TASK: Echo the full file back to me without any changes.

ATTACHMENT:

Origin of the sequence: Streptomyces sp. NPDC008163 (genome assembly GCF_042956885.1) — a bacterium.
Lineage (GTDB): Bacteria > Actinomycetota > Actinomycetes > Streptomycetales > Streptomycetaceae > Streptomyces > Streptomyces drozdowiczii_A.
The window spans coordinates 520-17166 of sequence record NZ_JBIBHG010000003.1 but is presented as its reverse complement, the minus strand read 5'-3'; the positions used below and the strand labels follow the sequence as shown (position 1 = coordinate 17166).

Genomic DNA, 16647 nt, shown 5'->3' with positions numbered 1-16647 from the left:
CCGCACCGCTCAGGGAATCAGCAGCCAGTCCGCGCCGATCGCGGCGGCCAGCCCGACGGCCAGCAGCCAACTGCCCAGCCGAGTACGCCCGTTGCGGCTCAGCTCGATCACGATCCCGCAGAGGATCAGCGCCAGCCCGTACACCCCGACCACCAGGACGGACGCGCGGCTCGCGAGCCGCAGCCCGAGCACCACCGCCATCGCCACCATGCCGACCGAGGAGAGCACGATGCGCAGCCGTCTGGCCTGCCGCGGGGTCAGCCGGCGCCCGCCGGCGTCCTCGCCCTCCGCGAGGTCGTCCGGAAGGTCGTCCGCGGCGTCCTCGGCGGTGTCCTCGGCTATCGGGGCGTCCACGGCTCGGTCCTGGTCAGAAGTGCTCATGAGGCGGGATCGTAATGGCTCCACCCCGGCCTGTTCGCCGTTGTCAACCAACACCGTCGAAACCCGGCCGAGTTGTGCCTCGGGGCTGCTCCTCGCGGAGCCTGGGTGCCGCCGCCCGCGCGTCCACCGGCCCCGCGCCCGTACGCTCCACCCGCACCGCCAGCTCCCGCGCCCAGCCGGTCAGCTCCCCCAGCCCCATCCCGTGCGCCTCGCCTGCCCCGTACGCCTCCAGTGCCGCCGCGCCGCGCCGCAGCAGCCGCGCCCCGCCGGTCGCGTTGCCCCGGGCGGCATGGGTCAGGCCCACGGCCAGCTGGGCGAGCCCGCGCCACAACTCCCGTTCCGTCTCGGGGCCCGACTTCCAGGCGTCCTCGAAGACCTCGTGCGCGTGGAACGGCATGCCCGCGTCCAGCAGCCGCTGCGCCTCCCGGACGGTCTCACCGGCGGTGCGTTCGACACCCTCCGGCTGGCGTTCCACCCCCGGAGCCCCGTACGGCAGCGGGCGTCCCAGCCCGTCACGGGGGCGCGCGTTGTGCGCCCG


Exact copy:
Origin of the sequence: Streptomyces sp. NPDC008163 (genome assembly GCF_042956885.1) — a bacterium.
Lineage (GTDB): Bacteria > Actinomycetota > Actinomycetes > Streptomycetales > Streptomycetaceae > Streptomyces > Streptomyces drozdowiczii_A.
The window spans coordinates 520-17166 of sequence record NZ_JBIBHG010000003.1 but is presented as its reverse complement, the minus strand read 5'-3'; the positions used below and the strand labels follow the sequence as shown (position 1 = coordinate 17166).

Genomic DNA, 16647 nt, shown 5'->3' with positions numbered 1-16647 from the left:
CCGCACCGCTCAGGGAATCAGCAGCCAGTCCGCGCCGATCGCGGCGGCCAGCCCGACGGCCAGCAGCCAACTGCCCAGCCGAGTACGCCCGTTGCGGCTCAGCTCGATCACGATCCCGCAGAGGATCAGCGCCAGCCCGTACACCCCGACCACCAGGACGGACGCGCGGCTCGCGAGCCGCAGCCCGAGCACCACCGCCATCGCCACCATGCCGACCGAGGAGAGCACGATGCGCAGCCGTCTGGCCTGCCGCGGGGTCAGCCGGCGCCCGCCGGCGTCCTCGCCCTCCGCGAGGTCGTCCGGAAGGTCGTCCGCGGCGTCCTCGGCGGTGTCCTCGGCTATCGGGGCGTCCACGGCTCGGTCCTGGTCAGAAGTGCTCATGAGGCGGGATCGTAATGGCTCCACCCCGGCCTGTTCGCCGTTGTCAACCAACACCGTCGAAACCCGGCCGAGTTGTGCCTCGGGGCTGCTCCTCGCGGAGCCTGGGTGCCGCCGCCCGCGCGTCCACCGGCCCCGCGCCCGTACGCTCCACCCGCACCGCCAGCTCCCGCGCCCAGCCGGTCAGCTCCCCCAGCCCCATCCCGTGCGCCTCGCCTGCCCCGTACGCCTCCAGTGCCGCCGCGCCGCGCCGCAGCAGCCGCGCCCCGCCGGTCGCGTTGCCCCGGGCGGCATGGGTCAGGCCCACGGCCAGCTGGGCGAGCCCGCGCCACAACTCCCGTTCCGTCTCGGGGCCCGACTTCCAGGCGTCCTCGAAGACCTCGTGCGCGTGGAACGGCATGCCCGCGTCCAGCAGCCGCTGCGCCTCCCGGACGGTCTCACCGGCGGTGCGTTCGACACCCTCCGGCTGGCGTTCCACCCCCGGAGCCCCGTACGGCAGCGGGCGTCCCAGCCCGTCACGGGGGCGCGCGTTGTGCGCCCG